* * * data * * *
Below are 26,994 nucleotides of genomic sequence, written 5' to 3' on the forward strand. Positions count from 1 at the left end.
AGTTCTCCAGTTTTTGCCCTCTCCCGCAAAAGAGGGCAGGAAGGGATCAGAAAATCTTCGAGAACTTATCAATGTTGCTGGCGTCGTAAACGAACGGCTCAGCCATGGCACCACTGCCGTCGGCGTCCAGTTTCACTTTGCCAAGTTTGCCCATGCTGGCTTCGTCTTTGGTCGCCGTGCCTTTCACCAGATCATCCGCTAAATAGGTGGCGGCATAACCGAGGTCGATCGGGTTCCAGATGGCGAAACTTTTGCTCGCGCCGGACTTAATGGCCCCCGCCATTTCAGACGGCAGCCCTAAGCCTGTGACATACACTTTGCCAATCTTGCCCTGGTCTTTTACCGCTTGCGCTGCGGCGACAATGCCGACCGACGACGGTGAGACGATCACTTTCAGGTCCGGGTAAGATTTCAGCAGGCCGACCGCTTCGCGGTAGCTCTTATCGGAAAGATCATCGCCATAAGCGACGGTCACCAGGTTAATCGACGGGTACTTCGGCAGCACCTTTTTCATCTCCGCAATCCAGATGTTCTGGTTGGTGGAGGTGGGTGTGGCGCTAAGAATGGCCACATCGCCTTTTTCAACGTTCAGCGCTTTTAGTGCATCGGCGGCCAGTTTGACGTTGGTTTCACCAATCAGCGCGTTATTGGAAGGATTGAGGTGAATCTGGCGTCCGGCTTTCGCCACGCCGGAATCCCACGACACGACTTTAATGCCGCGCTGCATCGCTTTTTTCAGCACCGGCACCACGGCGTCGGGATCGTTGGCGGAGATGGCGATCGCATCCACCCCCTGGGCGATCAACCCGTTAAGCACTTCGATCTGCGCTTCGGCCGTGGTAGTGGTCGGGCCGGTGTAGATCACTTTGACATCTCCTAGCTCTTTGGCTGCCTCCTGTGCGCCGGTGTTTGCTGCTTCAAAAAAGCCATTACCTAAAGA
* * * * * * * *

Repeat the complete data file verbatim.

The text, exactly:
Below are 26,994 nucleotides of genomic sequence, written 5' to 3' on the forward strand. Positions count from 1 at the left end.
AGTTCTCCAGTTTTTGCCCTCTCCCGCAAAAGAGGGCAGGAAGGGATCAGAAAATCTTCGAGAACTTATCAATGTTGCTGGCGTCGTAAACGAACGGCTCAGCCATGGCACCACTGCCGTCGGCGTCCAGTTTCACTTTGCCAAGTTTGCCCATGCTGGCTTCGTCTTTGGTCGCCGTGCCTTTCACCAGATCATCCGCTAAATAGGTGGCGGCATAACCGAGGTCGATCGGGTTCCAGATGGCGAAACTTTTGCTCGCGCCGGACTTAATGGCCCCCGCCATTTCAGACGGCAGCCCTAAGCCTGTGACATACACTTTGCCAATCTTGCCCTGGTCTTTTACCGCTTGCGCTGCGGCGACAATGCCGACCGACGACGGTGAGACGATCACTTTCAGGTCCGGGTAAGATTTCAGCAGGCCGACCGCTTCGCGGTAGCTCTTATCGGAAAGATCATCGCCATAAGCGACGGTCACCAGGTTAATCGACGGGTACTTCGGCAGCACCTTTTTCATCTCCGCAATCCAGATGTTCTGGTTGGTGGAGGTGGGTGTGGCGCTAAGAATGGCCACATCGCCTTTTTCAACGTTCAGCGCTTTTAGTGCATCGGCGGCCAGTTTGACGTTGGTTTCACCAATCAGCGCGTTATTGGAAGGATTGAGGTGAATCTGGCGTCCGGCTTTCGCCACGCCGGAATCCCACGACACGACTTTAATGCCGCGCTGCATCGCTTTTTTCAGCACCGGCACCACGGCGTCGGGATCGTTGGCGGAGATGGCGATCGCATCCACCCCCTGGGCGATCAACCCGTTAAGCACTTCGATCTGCGCTTCGGCCGTGGTAGTGGTCGGGCCGGTGTAGATCACTTTGACATCTCCTAGCTCTTTGGCTGCCTCCTGTGCGCCGGTGTTTGCTGCTTCAAAAAAGCCATTACCTAAAGA